The attack in New York underlines the continuing vulnerability of soft, civilian targets to attacks that require little technical or operational capability but nonetheless result in a substantial number of fatalities and generate significant media attention worldwide.
Vehicle impact attacks have been conducted in London, Barcelona, and Nice by Islamist militants in the past several months and years, as well by right-wing extremists in the US, underlining the potential for capability spread and the furtherance of these tactics and operational methods.
While the motive of the latest attack remains unconfirmed, unverified reports have indicated the presence of a note or flag pertaining to the Islamic State at the attack scene. If confirmed, this will likely be followed by a claim of responsibility by the Islamic State, although this should be treated with a degree of scepticism - particularly given the as yet unproven claim of responsibility for the attack in Las Vegas.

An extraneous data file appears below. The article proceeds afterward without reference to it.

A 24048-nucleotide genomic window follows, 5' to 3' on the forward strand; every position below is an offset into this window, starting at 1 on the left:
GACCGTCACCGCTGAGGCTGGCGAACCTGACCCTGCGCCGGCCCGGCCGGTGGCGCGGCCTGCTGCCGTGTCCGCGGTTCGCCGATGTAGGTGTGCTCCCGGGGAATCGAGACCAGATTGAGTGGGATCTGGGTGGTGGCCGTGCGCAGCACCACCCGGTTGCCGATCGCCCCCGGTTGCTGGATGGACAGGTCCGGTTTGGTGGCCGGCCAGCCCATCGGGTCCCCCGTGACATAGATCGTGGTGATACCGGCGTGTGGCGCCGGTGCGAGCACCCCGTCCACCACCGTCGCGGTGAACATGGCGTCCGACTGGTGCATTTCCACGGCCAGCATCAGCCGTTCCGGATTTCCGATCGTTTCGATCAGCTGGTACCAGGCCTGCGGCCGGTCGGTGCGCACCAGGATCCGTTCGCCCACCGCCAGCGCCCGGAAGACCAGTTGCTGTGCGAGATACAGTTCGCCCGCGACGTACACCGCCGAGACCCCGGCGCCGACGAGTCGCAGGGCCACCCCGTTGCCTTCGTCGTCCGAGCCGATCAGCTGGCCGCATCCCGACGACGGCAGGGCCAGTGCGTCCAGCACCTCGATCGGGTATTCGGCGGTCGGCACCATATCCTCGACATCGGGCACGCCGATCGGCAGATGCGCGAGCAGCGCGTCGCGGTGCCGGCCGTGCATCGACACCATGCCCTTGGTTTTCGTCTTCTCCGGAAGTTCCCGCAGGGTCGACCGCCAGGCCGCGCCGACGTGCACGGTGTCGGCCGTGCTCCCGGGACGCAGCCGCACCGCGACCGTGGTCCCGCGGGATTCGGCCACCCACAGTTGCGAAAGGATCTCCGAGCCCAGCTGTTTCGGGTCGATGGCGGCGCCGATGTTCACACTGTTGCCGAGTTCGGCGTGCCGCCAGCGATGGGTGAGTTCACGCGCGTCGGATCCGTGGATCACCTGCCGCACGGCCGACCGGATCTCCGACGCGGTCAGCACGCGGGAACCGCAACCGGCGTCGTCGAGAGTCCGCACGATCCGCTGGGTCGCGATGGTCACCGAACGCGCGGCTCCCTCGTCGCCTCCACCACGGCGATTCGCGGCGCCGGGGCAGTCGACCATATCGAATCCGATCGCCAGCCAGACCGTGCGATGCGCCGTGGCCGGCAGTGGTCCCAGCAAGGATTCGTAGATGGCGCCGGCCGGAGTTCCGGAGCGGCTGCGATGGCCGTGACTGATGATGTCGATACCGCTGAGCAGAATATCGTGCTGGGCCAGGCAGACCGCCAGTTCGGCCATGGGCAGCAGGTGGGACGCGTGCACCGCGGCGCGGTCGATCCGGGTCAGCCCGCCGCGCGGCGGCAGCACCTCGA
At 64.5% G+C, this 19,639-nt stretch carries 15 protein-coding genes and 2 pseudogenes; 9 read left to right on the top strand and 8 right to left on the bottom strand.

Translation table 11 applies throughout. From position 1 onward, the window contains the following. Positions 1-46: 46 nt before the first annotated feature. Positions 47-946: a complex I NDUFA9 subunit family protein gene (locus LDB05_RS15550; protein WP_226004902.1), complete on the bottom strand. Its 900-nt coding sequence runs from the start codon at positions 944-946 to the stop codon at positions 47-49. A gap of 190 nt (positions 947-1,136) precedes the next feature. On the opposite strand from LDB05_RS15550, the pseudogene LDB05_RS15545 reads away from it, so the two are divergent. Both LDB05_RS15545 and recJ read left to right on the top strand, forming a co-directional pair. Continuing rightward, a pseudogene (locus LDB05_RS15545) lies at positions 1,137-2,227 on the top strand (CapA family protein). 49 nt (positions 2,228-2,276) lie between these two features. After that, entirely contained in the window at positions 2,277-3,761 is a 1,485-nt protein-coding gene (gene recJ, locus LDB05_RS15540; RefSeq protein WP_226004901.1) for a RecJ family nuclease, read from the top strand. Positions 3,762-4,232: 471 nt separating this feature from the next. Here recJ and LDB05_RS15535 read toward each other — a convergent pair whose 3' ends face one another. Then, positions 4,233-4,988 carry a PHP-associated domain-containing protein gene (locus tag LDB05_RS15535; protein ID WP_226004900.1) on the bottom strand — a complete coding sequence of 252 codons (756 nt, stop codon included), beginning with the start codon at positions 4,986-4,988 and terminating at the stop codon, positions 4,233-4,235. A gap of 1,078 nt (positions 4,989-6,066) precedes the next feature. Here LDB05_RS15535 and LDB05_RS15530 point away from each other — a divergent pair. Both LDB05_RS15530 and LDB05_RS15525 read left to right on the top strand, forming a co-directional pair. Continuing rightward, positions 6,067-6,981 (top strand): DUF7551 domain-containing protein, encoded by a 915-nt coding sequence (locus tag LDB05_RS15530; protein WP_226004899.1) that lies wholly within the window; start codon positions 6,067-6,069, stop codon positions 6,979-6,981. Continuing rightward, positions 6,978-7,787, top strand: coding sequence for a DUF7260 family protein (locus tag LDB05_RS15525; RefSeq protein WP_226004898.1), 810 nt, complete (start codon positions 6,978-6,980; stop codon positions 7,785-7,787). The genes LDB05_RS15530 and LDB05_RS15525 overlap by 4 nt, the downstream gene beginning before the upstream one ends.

The Islamic State is well aware that claiming responsibility for such incidents, even if the claims are spurious and subsequently disproved, will generate publicity for it and help feed the narrative it has sought to create of an enduring international threat posed by the group despite the decimation of its territorial holdings in Iraq and Syria.
The content from this blog post is compiled from Jane’s Terrorism and Insurgency Centre. To request a demonstration or for more information visit Jane’s Terrorism and Insurgency Centre.
Matthew Henman, Associate Director of Jane’s Terrorism and Insurgency Centre (JTIC), IHS Markit
Posted 1 November 2017